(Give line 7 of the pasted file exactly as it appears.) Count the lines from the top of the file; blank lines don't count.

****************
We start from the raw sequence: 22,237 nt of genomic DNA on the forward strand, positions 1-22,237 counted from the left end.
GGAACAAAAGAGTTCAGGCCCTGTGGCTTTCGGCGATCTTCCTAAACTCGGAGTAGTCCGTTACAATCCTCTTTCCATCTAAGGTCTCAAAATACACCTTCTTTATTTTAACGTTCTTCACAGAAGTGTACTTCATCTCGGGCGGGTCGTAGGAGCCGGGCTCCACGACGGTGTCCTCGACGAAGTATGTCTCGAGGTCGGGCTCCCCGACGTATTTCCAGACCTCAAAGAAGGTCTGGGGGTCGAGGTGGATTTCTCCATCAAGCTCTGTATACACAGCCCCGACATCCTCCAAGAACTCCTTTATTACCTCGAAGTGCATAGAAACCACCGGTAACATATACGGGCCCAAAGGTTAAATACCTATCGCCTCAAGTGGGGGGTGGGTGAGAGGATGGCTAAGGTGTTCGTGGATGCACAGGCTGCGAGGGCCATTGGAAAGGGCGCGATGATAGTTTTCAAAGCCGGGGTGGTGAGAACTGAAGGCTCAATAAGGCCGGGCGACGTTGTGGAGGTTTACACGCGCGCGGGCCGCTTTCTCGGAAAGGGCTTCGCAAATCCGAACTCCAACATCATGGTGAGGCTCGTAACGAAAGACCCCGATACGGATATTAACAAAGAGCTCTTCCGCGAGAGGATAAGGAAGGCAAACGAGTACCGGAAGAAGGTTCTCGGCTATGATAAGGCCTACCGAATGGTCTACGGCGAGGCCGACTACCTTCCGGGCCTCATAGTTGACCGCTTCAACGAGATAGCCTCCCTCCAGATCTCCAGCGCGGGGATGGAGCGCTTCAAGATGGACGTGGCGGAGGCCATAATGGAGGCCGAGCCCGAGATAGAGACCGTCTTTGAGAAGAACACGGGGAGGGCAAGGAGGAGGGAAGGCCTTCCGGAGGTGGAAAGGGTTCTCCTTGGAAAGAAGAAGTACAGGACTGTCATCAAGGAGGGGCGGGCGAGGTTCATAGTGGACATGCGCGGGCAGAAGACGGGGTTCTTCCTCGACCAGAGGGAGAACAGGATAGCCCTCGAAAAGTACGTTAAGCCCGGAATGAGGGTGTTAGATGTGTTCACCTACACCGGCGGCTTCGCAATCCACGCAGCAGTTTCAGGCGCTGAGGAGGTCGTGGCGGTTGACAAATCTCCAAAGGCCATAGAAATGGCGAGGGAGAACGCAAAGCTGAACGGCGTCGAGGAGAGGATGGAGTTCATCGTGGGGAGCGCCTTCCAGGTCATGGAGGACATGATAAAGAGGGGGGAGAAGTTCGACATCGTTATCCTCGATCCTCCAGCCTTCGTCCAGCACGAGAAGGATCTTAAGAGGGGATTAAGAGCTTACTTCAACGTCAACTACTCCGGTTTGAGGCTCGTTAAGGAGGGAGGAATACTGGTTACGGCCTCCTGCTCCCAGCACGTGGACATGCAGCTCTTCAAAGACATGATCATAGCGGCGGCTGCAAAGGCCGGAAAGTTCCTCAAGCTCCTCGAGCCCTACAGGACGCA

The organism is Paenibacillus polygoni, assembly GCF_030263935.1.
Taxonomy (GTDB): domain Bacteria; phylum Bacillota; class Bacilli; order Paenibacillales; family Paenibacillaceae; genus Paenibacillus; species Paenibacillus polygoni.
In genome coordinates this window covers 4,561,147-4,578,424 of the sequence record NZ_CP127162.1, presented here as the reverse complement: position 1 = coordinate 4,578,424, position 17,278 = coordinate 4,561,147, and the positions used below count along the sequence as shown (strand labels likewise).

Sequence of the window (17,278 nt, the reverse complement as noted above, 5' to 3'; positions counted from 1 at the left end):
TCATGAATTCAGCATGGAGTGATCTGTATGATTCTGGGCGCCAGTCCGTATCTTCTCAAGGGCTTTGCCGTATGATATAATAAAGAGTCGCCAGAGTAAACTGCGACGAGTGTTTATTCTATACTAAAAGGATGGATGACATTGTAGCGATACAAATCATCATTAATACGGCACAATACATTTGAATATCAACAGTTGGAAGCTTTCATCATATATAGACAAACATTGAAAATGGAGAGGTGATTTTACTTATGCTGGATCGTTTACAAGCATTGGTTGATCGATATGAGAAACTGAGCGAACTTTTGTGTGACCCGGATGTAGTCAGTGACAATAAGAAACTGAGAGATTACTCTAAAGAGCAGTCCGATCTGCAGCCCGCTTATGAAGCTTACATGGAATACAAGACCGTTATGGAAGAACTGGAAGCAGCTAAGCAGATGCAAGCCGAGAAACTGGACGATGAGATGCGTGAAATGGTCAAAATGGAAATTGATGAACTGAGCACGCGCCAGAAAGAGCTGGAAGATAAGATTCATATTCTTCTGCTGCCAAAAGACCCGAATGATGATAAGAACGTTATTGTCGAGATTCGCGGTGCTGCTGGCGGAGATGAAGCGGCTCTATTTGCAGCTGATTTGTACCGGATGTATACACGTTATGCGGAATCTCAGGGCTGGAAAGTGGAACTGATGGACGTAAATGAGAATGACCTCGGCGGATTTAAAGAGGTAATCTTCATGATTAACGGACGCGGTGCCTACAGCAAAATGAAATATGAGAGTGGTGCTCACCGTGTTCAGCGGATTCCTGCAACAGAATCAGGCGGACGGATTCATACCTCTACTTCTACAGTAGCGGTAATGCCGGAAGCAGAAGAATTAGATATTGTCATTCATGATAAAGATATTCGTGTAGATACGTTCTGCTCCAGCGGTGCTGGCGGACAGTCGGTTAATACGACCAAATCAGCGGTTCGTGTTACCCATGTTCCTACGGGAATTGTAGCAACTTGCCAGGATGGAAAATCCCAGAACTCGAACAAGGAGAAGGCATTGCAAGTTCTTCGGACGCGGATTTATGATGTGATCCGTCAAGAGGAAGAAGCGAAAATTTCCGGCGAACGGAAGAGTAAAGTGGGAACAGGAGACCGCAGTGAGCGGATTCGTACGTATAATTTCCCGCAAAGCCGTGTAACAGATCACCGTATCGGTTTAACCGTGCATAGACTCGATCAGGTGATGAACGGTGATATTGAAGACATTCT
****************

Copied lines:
TCATGAATTCAGCATGGAGTGATCTGTATGATTCTGGGCGCCAGTCCGTATCTTCTCAAGGGCTTTGCCGTATGATATAATAAAGAGTCGCCAGAGTAAACTGCGACGAGTGTTTATTCTATACTAAAAGGATGGATGACATTGTAGCGATACAAATCATCATTAATACGGCACAATACATTTGAATATCAACAGTTGGAAGCTTTCATCATATATAGACAAACATTGAAAATGGAGAGGTGATTTTACTTATGCTGGATCGTTTACAAGCATTGGTTGATCGATATGAGAAACTGAGCGAACTTTTGTGTGACCCGGATGTAGTCAGTGACAATAAGAAACTGAGAGATTACTCTAAAGAGCAGTCCGATCTGCAGCCCGCTTATGAAGCTTACATGGAATACAAGACCGTTATGGAAGAACTGGAAGCAGCTAAGCAGATGCAAGCCGAGAAACTGGACGATGAGATGCGTGAAATGGTCAAAATGGAAATTGATGAACTGAGCACGCGCCAGAAAGAGCTGGAAGATAAGATTCATATTCTTCTGCTGCCAAAAGACCCGAATGATGATAAGAACGTTATTGTCGAGATTCGCGGTGCTGCTGGCGGAGATGAAGCGGCTCTATTTGCAGCTGATTTGTACCGGATGTATACACGTTATGCGGAATCTCAGGGCTGGAAAGTGGAACTGATGGACGTAAATGAGAATGACCTCGGCGGATTTAAAGAGGTAATCTTCATGATTAACGGACGCGGTGCCTACAGCAAAATGAAATATGAGAGTGGTGCTCACCGTGTTCAGCGGATTCCTGCAACAGAATCAGGCGGACGGATTCATACCTCTACTTCTACAGTAGCGGTAATGCCGGAAGCAGAAGAATTAGATATTGTCATTCATGATAAAGATATTCGTGTAGATACGTTCTGCTCCAGCGGTGCTGGCGGACAGTCGGTTAATACGACCAAATCAGCGGTTCGTGTTACCCATGTTCCTACGGGAATTGTAGCAACTTGCCAGGATGGAAAATCCCAGAACTCGAACAAGGAGAAGGCATTGCAAGTTCTTCGGACGCGGATTTATGATGTGATCCGTCAAGAGGAAGAAGCGAAAATTTCCGGCGAACGGAAGAGTAAAGTGGGAACAGGAGACCGCAGTGAGCGGATTCGTACGTATAATTTCCCGCAAAGCCGTGTAACAGATCACCGTATCGGTTTAACCGTGCATAGACTCGATCAGGTGATGAACGGTGATATTGAAGACATTCT